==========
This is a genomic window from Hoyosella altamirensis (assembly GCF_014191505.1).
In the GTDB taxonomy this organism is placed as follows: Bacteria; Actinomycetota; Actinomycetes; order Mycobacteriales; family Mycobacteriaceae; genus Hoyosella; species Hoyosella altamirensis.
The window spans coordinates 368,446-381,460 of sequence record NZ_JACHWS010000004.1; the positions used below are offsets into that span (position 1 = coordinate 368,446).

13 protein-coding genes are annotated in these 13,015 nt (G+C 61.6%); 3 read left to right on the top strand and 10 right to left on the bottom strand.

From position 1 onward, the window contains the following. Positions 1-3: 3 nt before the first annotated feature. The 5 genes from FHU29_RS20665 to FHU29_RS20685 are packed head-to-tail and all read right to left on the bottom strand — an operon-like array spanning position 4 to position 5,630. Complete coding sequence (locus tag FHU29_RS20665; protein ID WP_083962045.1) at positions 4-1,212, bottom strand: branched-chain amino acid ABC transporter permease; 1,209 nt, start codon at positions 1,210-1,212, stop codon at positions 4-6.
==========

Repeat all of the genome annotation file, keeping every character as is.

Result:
This is a genomic window from Hoyosella altamirensis (assembly GCF_014191505.1).
In the GTDB taxonomy this organism is placed as follows: Bacteria; Actinomycetota; Actinomycetes; order Mycobacteriales; family Mycobacteriaceae; genus Hoyosella; species Hoyosella altamirensis.
The window spans coordinates 368,446-381,460 of sequence record NZ_JACHWS010000004.1; the positions used below are offsets into that span (position 1 = coordinate 368,446).

13 protein-coding genes are annotated in these 13,015 nt (G+C 61.6%); 3 read left to right on the top strand and 10 right to left on the bottom strand.

From position 1 onward, the window contains the following. Positions 1-3: 3 nt before the first annotated feature. The 5 genes from FHU29_RS20665 to FHU29_RS20685 are packed head-to-tail and all read right to left on the bottom strand — an operon-like array spanning position 4 to position 5,630. Complete coding sequence (locus tag FHU29_RS20665; protein ID WP_083962045.1) at positions 4-1,212, bottom strand: branched-chain amino acid ABC transporter permease; 1,209 nt, start codon at positions 1,210-1,212, stop codon at positions 4-6.